Foreign, domestic interests must co-exist

LAYING DOWN THE LAW . . . Minister Patrick Zhuwao addresses a Press conference where he explained the modalities of the law in relation to indigenisation

LAYING DOWN THE LAW . . . Minister Patrick Zhuwao addresses a Press conference where he explained the modalities of the law in relation to indigenisation

Tafara Shumba Correspondent
Following Government’s decision to withdraw operating licences of companies that will not submit their indigenization implementation plans by March 31 2016 (which is today), there has been an unprecedented outcry, coming mostly from the usual “hired mourners” who have now developed a knack for crying more than the bereaved.

The Government’s decision has been very topical in the media, opposition political parties and civic society. The decision received undue and vicious attack from a constituency that seems to be in total darkness of the contents of the recently fine-tuned law. It is, however, refreshing that the responsible minister, Cde Patrick Zhuwao, dedicated a day to shedding light on those who care to be enlightened.

Unfortunately, the hired mourners will be certainly nowhere near the venue to be schooled on the law they are blindly attacking. At times it is necessary to separate a message from the messenger in the national interest. Parochial interests must not always blight good ideas. Like him or not, the idea that Cde Zhuwao is advancing on behalf of Government is great.

Some companies have read the modified Act and managed to pick up the sensibleness in it, resulting in 50 of them submitting their plans in the nick of time. It’s better late than never.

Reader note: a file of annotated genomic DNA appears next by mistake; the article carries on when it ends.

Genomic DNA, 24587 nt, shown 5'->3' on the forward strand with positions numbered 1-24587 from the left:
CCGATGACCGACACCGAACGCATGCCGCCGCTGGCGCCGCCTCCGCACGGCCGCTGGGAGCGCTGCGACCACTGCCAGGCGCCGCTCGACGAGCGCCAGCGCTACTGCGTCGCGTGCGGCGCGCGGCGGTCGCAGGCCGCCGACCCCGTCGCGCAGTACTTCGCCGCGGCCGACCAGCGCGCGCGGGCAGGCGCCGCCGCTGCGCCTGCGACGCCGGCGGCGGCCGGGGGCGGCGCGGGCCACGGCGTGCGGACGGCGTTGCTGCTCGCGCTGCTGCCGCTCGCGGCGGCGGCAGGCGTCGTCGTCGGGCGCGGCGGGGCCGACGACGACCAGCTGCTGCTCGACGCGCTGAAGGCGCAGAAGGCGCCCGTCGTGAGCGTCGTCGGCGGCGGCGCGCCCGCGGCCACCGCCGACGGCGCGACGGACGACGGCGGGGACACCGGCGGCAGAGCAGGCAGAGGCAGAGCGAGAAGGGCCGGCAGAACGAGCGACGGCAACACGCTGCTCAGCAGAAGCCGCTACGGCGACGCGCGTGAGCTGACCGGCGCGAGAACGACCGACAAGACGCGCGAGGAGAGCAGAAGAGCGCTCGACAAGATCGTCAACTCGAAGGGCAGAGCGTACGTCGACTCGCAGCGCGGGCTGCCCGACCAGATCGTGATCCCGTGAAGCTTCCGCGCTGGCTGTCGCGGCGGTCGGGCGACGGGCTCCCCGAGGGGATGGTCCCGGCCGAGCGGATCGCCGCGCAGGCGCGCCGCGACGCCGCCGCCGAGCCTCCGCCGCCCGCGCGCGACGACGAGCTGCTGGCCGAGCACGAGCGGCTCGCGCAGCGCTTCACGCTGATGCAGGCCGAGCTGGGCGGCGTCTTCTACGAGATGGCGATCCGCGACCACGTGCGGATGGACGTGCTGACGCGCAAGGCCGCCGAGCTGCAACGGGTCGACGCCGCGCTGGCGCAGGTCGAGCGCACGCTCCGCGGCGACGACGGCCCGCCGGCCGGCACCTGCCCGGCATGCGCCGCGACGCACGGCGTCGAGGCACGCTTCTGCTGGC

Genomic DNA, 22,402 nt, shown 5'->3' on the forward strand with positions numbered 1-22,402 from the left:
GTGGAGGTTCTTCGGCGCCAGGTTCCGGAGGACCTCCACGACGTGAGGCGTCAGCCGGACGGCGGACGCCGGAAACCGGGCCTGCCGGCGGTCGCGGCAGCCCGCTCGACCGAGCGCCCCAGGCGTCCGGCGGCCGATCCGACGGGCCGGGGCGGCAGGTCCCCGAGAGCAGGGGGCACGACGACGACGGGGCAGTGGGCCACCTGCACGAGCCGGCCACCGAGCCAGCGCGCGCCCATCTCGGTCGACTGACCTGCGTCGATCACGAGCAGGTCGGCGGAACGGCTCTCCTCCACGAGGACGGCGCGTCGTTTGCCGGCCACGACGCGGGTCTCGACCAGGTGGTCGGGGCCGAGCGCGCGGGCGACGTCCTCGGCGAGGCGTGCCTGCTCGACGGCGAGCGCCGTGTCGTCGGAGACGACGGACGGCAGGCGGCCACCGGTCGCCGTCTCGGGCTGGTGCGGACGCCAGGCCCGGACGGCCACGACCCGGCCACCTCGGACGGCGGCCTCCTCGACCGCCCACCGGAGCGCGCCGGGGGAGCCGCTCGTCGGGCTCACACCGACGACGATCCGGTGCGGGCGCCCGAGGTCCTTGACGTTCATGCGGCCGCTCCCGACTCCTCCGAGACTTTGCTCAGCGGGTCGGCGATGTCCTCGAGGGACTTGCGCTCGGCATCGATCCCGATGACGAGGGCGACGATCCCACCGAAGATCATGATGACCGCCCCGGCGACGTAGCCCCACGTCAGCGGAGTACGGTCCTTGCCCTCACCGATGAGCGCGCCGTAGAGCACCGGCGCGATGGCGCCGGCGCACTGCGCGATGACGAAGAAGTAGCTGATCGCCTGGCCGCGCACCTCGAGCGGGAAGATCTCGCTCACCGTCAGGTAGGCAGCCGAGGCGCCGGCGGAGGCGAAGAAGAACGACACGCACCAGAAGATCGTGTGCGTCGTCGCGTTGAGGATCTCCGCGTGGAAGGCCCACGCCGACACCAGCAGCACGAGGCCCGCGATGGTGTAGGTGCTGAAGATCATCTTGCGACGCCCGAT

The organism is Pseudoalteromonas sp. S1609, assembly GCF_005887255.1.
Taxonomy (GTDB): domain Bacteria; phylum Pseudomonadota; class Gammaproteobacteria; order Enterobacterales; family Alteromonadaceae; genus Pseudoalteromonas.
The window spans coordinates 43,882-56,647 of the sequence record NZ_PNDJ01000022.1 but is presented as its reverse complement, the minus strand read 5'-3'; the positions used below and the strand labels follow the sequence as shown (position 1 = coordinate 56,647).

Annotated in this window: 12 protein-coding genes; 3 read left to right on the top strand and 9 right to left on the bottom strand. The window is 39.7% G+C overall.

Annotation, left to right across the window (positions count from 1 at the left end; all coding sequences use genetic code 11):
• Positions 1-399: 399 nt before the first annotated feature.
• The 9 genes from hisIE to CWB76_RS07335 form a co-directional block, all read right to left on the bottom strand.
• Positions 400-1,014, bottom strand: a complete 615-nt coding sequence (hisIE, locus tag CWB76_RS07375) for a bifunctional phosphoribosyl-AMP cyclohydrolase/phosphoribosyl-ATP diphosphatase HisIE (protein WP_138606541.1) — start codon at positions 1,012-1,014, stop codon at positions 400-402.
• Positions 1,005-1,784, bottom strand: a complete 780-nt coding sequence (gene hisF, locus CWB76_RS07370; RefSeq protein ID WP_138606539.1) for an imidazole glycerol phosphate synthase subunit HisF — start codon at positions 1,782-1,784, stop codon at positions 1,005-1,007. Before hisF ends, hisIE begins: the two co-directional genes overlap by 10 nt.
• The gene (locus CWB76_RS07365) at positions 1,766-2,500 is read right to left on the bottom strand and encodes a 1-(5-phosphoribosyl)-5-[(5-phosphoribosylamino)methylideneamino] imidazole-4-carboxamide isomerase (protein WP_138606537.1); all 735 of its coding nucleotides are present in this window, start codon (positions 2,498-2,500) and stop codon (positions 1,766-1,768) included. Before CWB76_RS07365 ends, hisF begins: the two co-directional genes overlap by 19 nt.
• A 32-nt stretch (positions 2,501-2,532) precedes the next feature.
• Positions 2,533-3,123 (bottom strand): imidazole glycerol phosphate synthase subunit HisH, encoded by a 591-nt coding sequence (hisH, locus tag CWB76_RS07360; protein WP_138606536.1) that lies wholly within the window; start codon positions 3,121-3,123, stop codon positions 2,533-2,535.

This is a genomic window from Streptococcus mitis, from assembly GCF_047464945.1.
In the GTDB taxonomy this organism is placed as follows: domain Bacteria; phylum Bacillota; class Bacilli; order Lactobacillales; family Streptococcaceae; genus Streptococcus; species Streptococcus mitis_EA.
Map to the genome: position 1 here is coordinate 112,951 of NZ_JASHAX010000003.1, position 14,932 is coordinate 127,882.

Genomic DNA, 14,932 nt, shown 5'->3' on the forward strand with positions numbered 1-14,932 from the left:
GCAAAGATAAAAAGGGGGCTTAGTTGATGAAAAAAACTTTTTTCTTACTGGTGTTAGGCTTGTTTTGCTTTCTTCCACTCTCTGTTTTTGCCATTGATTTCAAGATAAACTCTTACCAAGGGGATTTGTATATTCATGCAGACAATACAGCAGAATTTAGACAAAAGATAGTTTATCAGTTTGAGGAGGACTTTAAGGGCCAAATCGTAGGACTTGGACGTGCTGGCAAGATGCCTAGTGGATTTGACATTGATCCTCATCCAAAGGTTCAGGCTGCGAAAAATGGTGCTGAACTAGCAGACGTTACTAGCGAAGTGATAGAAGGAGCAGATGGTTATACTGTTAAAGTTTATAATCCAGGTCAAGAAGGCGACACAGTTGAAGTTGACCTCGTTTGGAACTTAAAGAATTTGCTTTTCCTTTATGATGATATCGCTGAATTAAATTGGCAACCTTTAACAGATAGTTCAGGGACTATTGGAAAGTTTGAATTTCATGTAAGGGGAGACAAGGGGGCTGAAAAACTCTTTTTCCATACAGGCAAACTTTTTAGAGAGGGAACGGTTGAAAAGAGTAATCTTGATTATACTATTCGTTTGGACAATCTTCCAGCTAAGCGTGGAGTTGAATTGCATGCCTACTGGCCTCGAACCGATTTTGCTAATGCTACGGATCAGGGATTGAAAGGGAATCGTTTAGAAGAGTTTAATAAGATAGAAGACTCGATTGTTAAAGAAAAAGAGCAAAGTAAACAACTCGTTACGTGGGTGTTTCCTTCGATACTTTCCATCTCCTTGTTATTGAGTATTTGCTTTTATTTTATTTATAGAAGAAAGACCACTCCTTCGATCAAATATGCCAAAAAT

It therefore makes business sense for companies that have not yet complied with the statutory directive to do so and avoid unnecessary loss of business and profit. The prime reason for their existence is profit making. Thus, that profit must be made within the confines of the laws governing the environment they are operating in.

During Zanu-PF’s 15th Annual People’s Conference in Victoria Falls, President Robert Mugabe reiterated that Government would not tolerate companies that refused to comply with indigenisation. As the Chief Executive Officer of this country has already declared, companies have no choice but to comply. Of course, the indigenisation law might still have some rough edges; nevertheless, it still remains a law whose terms must be met. In military parlance, one is supposed to complain after duty. The concerned firms must meet the terms of the law first and raise their objections, concerns and suggestions later. In this way, chances of getting an audience with authorities are high.

These affirmative laws are not peculiar to Zimbabwe. Every country has its own way of making sure that the natives participate in the economy. According to economic history, every successful economy has used nationalistic policies. In the UK, for instance, the government is set to deport all migrant workers who earn less than £35 000 per year. This is meant to protect the local job market. The highest shareholding interest that Germany can give to a foreign investor is a mere 8 percent.